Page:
Data management

The timepoints of enrolment, intervention, data collection and follow-up are described in Fig. 2. Data collected are entered into our electronic data capture system and stored on a secure server at Shanghai Ninth People’s Hospital. An automated system for validating data against a set of predefined rules will query investigators regarding data that are invalid, illogical or incomplete. Data elements critical to the primary aim of this trial are double-checked to confirm the accuracy of the data entered compared with the source documents.
Fig. 2
Fig. 2

SPIRIT diagram for this protocol comparing PPOS with GnRH antagonist in poor responders. GnRH gonadotrophin-releasing hormone, PPOS progestin-primed ovarian stimulation

Statistical analysis

We will utilise an intention-to-treat approach with a chi-square test to examine differences in the incidence of premature LH surges. Secondary efficacy parameters and safety parameters will be analysed using a chi-square test for enumeration data and Student’s t test for measurement data. p < 0.05 is considered as a significant difference.


How to control premature LH surges in poor responders has long been an issue in IVF treatment. These poor responders have small quantities of primordial follicle pools and FSH-sensitive follicles, wherein the follicles biologically mature quickly and are prone to premature luteinisation [17]. Therefore, it is more difficult to control premature LH surges in poor responders than in those with a normal ovarian reserve. GnRH antagonists accomplish pituitary suppression via a competitive blockage of the GnRH receptor, but the capability of the endogenous oestrogen-induced GnRH release is still preserved, and a small proportion of antagonist cycles fail to control LH surges, especially in those of advanced age and with a diminished ovarian reserve [1820]. In preliminary studies, progestin has been shown to inhibit premature ovulation effectively, and it is useful to compare antagonists and progestin in controlling premature ovulation in poor responders.

To our knowledge, this is the first randomised controlled trial to examine the efficacy of progestin administered orally in blocking LH surges and premature ovulation during ovarian stimulation for poor responders compared with the standard GnRH antagonist protocols. The study results will add to current knowledge on controlled ovarian stimulation and will have the potential to establish a better treatment for poor responders.

Trial status

The study was conceived and designed in 2016. The registry number is ChiCTR-IPR-17010906 and it was registered on 18 March 2017 ( The first participant was randomised on 20 March 2017. We will complete recruitment in July 2018, and patient follow-ups will be ongoing. This protocol, version 2, was approved on 12 January 2017.



Embryo transfer


Frozen-thawed embryo transfer


Follicle-stimulating hormone


Gonadotrophin-releasing hormone


Human chorionic gonadotrophin


Human menopausal gonadotropin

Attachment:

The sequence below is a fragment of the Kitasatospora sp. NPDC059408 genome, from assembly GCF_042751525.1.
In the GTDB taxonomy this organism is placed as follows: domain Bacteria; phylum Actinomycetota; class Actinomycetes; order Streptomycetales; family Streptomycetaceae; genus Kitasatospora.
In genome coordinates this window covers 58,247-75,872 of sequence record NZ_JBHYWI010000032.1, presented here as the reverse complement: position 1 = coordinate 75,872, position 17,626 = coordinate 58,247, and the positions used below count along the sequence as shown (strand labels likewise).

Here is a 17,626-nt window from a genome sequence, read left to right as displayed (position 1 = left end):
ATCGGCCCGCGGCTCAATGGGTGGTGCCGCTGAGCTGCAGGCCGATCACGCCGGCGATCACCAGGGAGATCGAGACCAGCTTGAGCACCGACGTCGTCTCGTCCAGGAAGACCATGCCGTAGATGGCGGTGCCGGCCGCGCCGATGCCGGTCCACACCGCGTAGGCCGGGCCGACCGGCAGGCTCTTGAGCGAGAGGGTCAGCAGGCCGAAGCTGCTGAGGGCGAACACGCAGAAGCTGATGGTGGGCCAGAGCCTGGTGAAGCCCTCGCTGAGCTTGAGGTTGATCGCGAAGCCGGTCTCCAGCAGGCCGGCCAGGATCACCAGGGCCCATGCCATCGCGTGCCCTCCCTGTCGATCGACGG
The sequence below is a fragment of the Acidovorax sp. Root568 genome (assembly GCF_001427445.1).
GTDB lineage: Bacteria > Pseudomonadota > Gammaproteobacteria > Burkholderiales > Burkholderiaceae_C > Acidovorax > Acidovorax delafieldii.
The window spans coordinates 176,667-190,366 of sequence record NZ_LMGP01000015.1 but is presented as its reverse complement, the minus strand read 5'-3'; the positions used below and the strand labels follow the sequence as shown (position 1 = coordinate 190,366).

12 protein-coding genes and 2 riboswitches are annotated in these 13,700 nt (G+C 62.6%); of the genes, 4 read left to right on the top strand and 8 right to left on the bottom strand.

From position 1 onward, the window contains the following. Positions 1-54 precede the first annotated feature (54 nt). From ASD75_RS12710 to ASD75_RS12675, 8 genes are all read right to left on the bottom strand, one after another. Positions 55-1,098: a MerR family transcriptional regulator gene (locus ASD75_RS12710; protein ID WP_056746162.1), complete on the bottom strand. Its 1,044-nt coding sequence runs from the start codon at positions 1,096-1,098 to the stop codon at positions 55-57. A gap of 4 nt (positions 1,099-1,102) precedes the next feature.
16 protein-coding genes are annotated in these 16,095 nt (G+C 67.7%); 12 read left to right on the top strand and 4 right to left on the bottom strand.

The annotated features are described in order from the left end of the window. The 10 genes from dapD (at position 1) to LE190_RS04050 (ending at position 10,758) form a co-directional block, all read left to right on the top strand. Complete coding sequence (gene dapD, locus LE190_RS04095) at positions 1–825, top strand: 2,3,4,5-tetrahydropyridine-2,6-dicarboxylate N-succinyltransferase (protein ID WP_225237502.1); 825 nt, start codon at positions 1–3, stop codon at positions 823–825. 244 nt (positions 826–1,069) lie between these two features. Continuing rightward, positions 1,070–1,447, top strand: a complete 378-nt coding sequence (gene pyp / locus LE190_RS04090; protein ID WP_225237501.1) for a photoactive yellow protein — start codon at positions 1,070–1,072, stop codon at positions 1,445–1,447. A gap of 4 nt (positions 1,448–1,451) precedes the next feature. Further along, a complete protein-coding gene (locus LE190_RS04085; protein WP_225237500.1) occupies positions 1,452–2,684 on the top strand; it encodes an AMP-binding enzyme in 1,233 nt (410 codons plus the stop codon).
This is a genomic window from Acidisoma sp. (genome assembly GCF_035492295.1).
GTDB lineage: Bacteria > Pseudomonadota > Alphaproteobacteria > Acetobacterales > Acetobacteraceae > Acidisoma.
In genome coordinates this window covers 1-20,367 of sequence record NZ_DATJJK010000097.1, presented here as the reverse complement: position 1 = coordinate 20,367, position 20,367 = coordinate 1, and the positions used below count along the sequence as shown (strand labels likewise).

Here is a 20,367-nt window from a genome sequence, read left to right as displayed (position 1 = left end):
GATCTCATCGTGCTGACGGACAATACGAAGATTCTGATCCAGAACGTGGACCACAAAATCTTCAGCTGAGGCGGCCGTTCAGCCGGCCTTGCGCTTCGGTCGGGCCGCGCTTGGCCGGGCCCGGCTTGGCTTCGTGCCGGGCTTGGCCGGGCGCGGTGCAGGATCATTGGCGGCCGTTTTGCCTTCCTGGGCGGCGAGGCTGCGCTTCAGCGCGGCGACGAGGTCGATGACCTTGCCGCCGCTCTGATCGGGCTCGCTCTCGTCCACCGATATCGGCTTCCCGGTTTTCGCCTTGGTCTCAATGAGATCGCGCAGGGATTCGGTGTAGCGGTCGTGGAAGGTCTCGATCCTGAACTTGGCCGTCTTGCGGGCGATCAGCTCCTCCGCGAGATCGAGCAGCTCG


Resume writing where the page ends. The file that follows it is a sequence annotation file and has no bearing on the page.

Intracytoplasmic sperm injection


Intention to treat


In vitro fertilisation


Luteinising hormone


Medroxyprogesterone acetate


Progestin-primed ovarian stimulation



We gratefully acknowledge all staff in the Department of Assisted Reproduction in Shanghai Ninth People’s Hospital for their support and cooperation.


This study was funded by the National Nature Science Foundation of China (grants 81671520 and 81571397) and the Clinical Research Program of the 9th People’s Hospital, Shanghai Jiao Tong University School of Medicine (2016-JYLJ016).

Availability of data and materials

The final datasets generated and analysed in the current study will be available from the corresponding author on reasonable request. The datasets will be made available from a public repository following the publication of papers related to the relevant data.

Authors’ contributions

YW participated in the design of the study. QC and RC participated in the design and development, including the statistical analysis plan. YK conceived of the study and guided the design. All authors read and approved the final manuscript.

Ethics approval and consent to participate

Ethical approval has been granted from the Institutional Review Board of Shanghai Ninth People’s Hospital. Written consent will be collected from all participants prior to enrolment.

Consent for publication

Patients will be informed, prior to consenting to participate in the trial, that the results of the study may be presented at academic conferences or published in peer-reviewed journals. Participants will be assured that their confidentiality will be maintained at all times and they will not be identifiable in any publications.

Competing interests

The authors declare that they have no competing interests.

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Authors’ Affiliations

Department of Assisted Reproduction, Shanghai Ninth People’s Hospital, Shanghai Jiaotong University School of Medicine, Zhizaoju road no 639, Shanghai, People’s Republic of China